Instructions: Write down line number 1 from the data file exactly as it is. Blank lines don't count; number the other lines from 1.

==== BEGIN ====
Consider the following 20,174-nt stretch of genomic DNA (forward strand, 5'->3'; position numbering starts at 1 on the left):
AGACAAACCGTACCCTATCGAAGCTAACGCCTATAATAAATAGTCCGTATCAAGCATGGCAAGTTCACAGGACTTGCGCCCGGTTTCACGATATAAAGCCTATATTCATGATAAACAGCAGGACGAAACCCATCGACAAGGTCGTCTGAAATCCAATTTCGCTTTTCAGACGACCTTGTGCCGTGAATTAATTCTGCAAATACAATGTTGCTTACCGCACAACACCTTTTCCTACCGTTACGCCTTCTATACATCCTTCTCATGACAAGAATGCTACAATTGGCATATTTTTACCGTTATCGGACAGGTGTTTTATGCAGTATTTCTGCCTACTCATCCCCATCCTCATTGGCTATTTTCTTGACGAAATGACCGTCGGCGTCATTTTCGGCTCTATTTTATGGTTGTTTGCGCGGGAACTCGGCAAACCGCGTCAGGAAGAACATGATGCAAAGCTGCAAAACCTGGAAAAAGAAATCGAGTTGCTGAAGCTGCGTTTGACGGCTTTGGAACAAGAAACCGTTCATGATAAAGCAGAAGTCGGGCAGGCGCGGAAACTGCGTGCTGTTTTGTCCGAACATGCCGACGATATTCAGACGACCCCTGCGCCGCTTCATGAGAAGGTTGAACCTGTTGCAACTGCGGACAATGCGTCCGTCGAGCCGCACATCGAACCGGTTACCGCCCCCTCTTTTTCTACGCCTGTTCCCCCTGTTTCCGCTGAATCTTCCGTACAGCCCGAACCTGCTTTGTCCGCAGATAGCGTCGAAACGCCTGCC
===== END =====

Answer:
Consider the following 20,174-nt stretch of genomic DNA (forward strand, 5'->3'; position numbering starts at 1 on the left):